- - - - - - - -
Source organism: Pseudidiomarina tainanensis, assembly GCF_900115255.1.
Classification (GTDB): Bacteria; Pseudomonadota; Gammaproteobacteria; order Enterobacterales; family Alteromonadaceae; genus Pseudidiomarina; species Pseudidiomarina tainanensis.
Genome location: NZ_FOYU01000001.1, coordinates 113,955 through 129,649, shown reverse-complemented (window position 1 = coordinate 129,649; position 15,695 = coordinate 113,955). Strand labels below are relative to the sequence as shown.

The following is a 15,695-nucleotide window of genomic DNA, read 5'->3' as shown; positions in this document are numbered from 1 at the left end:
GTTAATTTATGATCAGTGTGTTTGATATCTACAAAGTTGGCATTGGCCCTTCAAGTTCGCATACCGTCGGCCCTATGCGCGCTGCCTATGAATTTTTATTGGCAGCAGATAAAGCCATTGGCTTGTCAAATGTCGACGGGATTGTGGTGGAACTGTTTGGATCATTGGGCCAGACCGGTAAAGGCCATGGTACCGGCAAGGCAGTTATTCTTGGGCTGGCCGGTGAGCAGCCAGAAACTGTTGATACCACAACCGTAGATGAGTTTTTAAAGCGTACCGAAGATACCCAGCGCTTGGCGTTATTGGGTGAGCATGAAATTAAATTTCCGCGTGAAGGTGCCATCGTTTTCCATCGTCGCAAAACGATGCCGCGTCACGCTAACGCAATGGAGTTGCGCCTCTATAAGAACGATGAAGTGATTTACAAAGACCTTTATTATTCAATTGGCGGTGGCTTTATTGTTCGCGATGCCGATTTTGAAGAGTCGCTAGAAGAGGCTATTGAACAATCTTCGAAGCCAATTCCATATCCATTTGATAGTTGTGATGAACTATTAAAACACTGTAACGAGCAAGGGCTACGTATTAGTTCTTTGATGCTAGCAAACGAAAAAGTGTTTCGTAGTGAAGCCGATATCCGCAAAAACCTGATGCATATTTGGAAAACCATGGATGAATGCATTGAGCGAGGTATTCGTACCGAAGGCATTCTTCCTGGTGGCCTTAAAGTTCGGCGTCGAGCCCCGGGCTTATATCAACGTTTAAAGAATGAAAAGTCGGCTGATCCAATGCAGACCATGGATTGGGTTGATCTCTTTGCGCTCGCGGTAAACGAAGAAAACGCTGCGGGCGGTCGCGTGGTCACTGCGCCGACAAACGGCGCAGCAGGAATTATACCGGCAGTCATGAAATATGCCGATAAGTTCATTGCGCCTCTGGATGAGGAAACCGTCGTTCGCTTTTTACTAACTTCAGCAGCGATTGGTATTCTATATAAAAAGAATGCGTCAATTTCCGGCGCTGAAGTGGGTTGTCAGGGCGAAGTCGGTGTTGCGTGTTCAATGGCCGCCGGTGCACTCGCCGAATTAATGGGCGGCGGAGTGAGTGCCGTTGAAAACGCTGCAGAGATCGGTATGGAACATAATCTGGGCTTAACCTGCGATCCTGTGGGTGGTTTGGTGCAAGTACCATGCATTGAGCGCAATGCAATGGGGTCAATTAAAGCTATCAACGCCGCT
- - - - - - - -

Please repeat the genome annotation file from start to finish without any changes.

Source organism: Pseudidiomarina tainanensis, assembly GCF_900115255.1.
Classification (GTDB): Bacteria; Pseudomonadota; Gammaproteobacteria; order Enterobacterales; family Alteromonadaceae; genus Pseudidiomarina; species Pseudidiomarina tainanensis.
Genome location: NZ_FOYU01000001.1, coordinates 113,955 through 129,649, shown reverse-complemented (window position 1 = coordinate 129,649; position 15,695 = coordinate 113,955). Strand labels below are relative to the sequence as shown.

The following is a 15,695-nucleotide window of genomic DNA, read 5'->3' as shown; positions in this document are numbered from 1 at the left end:
GTTAATTTATGATCAGTGTGTTTGATATCTACAAAGTTGGCATTGGCCCTTCAAGTTCGCATACCGTCGGCCCTATGCGCGCTGCCTATGAATTTTTATTGGCAGCAGATAAAGCCATTGGCTTGTCAAATGTCGACGGGATTGTGGTGGAACTGTTTGGATCATTGGGCCAGACCGGTAAAGGCCATGGTACCGGCAAGGCAGTTATTCTTGGGCTGGCCGGTGAGCAGCCAGAAACTGTTGATACCACAACCGTAGATGAGTTTTTAAAGCGTACCGAAGATACCCAGCGCTTGGCGTTATTGGGTGAGCATGAAATTAAATTTCCGCGTGAAGGTGCCATCGTTTTCCATCGTCGCAAAACGATGCCGCGTCACGCTAACGCAATGGAGTTGCGCCTCTATAAGAACGATGAAGTGATTTACAAAGACCTTTATTATTCAATTGGCGGTGGCTTTATTGTTCGCGATGCCGATTTTGAAGAGTCGCTAGAAGAGGCTATTGAACAATCTTCGAAGCCAATTCCATATCCATTTGATAGTTGTGATGAACTATTAAAACACTGTAACGAGCAAGGGCTACGTATTAGTTCTTTGATGCTAGCAAACGAAAAAGTGTTTCGTAGTGAAGCCGATATCCGCAAAAACCTGATGCATATTTGGAAAACCATGGATGAATGCATTGAGCGAGGTATTCGTACCGAAGGCATTCTTCCTGGTGGCCTTAAAGTTCGGCGTCGAGCCCCGGGCTTATATCAACGTTTAAAGAATGAAAAGTCGGCTGATCCAATGCAGACCATGGATTGGGTTGATCTCTTTGCGCTCGCGGTAAACGAAGAAAACGCTGCGGGCGGTCGCGTGGTCACTGCGCCGACAAACGGCGCAGCAGGAATTATACCGGCAGTCATGAAATATGCCGATAAGTTCATTGCGCCTCTGGATGAGGAAACCGTCGTTCGCTTTTTACTAACTTCAGCAGCGATTGGTATTCTATATAAAAAGAATGCGTCAATTTCCGGCGCTGAAGTGGGTTGTCAGGGCGAAGTCGGTGTTGCGTGTTCAATGGCCGCCGGTGCACTCGCCGAATTAATGGGCGGCGGAGTGAGTGCCGTTGAAAACGCTGCAGAGATCGGTATGGAACATAATCTGGGCTTAACCTGCGATCCTGTGGGTGGTTTGGTGCAAGTACCATGCATTGAGCGCAATGCAATGGGGTCAATTAAAGCTATCAACGCCGCT